“In exploring the model of more State centres, we need to agree and acquire a capital budget,” the briefing stated.

“State land does not require planning permission for new centres as the Minister has a power under the Acts, whereby the OPW can grant the planning permission and this is usually a three-month process. It is not subject to appeal.”

The document says that State centres “can also have a bigger footprint as it will be a permanent fixture in the locality”. In recent years a number of plans for private providers to open direct provision centres in regional towns have been met with protests from locals and anti-immigration activists.

Mr O’Gorman’s department has sought to reform the direct provision system and is seeking to replace the network of centres with a new system of accommodation and supports by the end of 2024.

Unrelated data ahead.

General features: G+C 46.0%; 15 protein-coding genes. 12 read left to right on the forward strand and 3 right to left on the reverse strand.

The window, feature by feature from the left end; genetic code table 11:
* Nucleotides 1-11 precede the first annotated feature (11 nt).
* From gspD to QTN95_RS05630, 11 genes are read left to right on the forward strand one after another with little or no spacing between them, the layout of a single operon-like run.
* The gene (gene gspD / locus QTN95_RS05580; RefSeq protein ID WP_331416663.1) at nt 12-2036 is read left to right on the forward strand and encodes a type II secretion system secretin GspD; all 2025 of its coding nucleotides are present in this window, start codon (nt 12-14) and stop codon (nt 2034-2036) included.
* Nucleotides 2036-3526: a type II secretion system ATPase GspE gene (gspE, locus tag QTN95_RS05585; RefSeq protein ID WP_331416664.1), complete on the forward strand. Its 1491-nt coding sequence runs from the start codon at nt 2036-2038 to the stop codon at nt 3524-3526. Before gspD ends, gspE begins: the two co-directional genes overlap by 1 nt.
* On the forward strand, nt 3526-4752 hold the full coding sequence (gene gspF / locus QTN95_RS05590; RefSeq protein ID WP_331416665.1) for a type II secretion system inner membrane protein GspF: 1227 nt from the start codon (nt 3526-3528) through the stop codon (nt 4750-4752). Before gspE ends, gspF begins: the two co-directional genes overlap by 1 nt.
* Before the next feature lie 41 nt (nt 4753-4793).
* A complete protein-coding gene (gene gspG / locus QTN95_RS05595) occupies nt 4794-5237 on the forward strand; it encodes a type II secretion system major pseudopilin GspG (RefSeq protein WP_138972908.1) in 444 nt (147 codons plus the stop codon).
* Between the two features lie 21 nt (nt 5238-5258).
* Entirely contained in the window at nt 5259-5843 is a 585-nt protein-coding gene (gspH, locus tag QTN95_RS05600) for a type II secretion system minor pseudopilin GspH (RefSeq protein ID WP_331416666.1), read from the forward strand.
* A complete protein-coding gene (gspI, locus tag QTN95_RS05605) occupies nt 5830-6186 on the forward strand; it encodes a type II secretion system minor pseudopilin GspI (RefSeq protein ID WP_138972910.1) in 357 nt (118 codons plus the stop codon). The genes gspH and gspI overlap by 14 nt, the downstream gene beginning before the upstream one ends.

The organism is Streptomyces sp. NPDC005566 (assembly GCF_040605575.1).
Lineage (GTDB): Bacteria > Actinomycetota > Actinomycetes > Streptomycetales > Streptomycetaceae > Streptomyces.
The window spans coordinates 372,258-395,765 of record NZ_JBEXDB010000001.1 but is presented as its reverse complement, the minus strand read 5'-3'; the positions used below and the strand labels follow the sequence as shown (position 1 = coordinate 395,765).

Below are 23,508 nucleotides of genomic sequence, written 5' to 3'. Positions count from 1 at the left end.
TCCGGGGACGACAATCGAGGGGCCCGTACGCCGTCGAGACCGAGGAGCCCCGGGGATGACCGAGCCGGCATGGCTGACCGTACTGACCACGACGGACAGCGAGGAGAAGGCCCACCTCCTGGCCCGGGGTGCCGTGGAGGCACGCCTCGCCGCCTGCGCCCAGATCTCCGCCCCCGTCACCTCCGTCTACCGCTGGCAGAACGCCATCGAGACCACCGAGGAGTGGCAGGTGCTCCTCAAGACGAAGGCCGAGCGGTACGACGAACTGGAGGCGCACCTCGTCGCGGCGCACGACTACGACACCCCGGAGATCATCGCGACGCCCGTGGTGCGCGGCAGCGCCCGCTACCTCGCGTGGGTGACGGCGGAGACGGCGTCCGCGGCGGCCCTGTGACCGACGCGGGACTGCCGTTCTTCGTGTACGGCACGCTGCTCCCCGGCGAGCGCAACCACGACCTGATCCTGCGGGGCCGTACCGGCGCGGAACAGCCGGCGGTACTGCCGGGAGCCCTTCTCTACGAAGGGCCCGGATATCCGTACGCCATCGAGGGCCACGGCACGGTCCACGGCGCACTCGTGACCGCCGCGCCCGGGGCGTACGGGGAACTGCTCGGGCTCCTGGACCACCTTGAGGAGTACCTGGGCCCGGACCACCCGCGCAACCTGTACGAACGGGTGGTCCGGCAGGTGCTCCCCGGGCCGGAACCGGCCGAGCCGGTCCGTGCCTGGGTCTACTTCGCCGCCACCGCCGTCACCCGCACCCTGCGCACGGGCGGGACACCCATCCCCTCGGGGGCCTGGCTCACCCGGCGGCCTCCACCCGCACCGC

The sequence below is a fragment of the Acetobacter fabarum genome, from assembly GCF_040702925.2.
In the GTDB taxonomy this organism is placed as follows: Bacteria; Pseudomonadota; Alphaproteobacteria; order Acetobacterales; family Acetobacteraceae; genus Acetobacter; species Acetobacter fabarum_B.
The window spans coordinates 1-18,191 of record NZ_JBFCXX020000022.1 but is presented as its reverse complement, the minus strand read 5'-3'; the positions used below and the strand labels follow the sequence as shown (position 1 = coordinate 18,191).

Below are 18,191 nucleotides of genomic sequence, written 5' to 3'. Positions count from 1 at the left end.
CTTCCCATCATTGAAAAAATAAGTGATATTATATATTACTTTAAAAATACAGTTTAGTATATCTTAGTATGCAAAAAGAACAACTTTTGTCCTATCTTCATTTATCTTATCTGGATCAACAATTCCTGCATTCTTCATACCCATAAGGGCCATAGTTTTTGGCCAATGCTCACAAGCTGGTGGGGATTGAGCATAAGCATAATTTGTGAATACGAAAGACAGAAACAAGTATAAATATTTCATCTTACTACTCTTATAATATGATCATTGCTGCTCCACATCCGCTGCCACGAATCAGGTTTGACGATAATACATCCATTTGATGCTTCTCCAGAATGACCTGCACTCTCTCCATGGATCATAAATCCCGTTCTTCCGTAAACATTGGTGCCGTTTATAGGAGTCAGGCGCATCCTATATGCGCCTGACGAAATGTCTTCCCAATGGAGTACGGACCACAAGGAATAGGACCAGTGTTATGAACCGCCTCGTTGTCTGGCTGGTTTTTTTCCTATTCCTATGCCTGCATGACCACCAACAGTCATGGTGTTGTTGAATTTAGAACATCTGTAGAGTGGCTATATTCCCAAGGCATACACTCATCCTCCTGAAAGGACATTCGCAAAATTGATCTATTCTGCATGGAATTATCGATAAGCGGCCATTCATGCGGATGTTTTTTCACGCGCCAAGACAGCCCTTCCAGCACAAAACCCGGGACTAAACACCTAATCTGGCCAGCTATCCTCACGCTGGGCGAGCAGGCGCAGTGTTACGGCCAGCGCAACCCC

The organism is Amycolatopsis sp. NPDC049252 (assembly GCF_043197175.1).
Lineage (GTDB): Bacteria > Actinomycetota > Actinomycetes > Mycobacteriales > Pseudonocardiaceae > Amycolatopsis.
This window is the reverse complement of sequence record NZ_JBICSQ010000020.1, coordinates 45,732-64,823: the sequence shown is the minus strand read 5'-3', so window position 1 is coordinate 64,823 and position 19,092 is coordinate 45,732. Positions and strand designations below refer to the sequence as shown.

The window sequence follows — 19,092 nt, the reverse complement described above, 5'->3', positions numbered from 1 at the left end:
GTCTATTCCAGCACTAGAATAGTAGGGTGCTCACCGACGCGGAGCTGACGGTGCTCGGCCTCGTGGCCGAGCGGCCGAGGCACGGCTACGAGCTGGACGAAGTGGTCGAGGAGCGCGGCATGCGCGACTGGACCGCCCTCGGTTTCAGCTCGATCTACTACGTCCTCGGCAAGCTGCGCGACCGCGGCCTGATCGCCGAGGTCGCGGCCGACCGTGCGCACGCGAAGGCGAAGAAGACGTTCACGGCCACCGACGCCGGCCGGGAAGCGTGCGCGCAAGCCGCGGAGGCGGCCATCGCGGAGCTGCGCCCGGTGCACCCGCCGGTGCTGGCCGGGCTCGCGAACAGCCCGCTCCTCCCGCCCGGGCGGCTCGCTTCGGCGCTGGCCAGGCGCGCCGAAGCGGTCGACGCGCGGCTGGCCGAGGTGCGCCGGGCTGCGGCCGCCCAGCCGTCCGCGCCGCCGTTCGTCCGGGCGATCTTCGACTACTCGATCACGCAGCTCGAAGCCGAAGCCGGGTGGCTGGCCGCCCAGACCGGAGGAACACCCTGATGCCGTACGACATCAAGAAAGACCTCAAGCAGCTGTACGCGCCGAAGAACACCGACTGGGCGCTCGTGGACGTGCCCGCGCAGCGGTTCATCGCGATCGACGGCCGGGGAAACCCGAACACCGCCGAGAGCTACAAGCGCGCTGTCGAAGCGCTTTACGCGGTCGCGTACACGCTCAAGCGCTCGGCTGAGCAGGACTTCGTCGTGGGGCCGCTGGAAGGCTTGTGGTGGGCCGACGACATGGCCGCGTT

New centres

A department spokesman confirmed the State has not bought any new centres since the briefing note was written. The spokesman said under the planned overhaul of direct provision, asylum-seekers who arrived into the country would initially be housed in a number of reception and integration centres.

Asylum-seekers will spend a maximum of four months in the reception centres before moving into housing secured through Approved Housing Bodies.

“These centres will be State-owned and purpose built to provide suitable accommodation for approximately 2,000 people at any one time, to cater for the flow-through of the 3,500 applicants over a 12-month period,” he said.